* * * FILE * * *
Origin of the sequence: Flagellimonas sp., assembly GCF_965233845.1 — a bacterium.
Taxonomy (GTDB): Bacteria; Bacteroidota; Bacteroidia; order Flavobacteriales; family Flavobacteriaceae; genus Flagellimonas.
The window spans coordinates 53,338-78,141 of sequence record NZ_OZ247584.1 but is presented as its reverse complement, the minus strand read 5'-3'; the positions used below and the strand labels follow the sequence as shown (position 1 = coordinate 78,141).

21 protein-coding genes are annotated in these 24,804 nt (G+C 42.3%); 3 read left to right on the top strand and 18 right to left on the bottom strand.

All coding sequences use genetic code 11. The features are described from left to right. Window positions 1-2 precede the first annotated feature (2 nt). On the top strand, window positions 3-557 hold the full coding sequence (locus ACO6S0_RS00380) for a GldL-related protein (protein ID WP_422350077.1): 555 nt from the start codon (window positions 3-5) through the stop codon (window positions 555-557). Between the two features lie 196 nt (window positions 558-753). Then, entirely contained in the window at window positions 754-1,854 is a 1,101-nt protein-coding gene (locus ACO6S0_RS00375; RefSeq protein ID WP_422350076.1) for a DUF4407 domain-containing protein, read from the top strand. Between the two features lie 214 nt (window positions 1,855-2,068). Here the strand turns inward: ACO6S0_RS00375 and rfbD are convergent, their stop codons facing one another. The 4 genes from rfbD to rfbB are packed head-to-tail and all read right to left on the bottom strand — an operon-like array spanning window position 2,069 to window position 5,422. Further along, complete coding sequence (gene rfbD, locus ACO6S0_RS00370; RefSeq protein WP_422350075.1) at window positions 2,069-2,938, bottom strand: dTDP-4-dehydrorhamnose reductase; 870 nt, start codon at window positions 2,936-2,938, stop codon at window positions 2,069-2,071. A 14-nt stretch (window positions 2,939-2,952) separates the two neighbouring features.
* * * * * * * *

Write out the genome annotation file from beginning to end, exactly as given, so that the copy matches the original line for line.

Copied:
Origin of the sequence: Flagellimonas sp., assembly GCF_965233845.1 — a bacterium.
Taxonomy (GTDB): Bacteria; Bacteroidota; Bacteroidia; order Flavobacteriales; family Flavobacteriaceae; genus Flagellimonas.
The window spans coordinates 53,338-78,141 of sequence record NZ_OZ247584.1 but is presented as its reverse complement, the minus strand read 5'-3'; the positions used below and the strand labels follow the sequence as shown (position 1 = coordinate 78,141).

21 protein-coding genes are annotated in these 24,804 nt (G+C 42.3%); 3 read left to right on the top strand and 18 right to left on the bottom strand.

All coding sequences use genetic code 11. The features are described from left to right. Window positions 1-2 precede the first annotated feature (2 nt). On the top strand, window positions 3-557 hold the full coding sequence (locus ACO6S0_RS00380) for a GldL-related protein (protein ID WP_422350077.1): 555 nt from the start codon (window positions 3-5) through the stop codon (window positions 555-557). Between the two features lie 196 nt (window positions 558-753). Then, entirely contained in the window at window positions 754-1,854 is a 1,101-nt protein-coding gene (locus ACO6S0_RS00375; RefSeq protein ID WP_422350076.1) for a DUF4407 domain-containing protein, read from the top strand. Between the two features lie 214 nt (window positions 1,855-2,068). Here the strand turns inward: ACO6S0_RS00375 and rfbD are convergent, their stop codons facing one another. The 4 genes from rfbD to rfbB are packed head-to-tail and all read right to left on the bottom strand — an operon-like array spanning window position 2,069 to window position 5,422. Further along, complete coding sequence (gene rfbD, locus ACO6S0_RS00370; RefSeq protein WP_422350075.1) at window positions 2,069-2,938, bottom strand: dTDP-4-dehydrorhamnose reductase; 870 nt, start codon at window positions 2,936-2,938, stop codon at window positions 2,069-2,071. A 14-nt stretch (window positions 2,939-2,952) separates the two neighbouring features.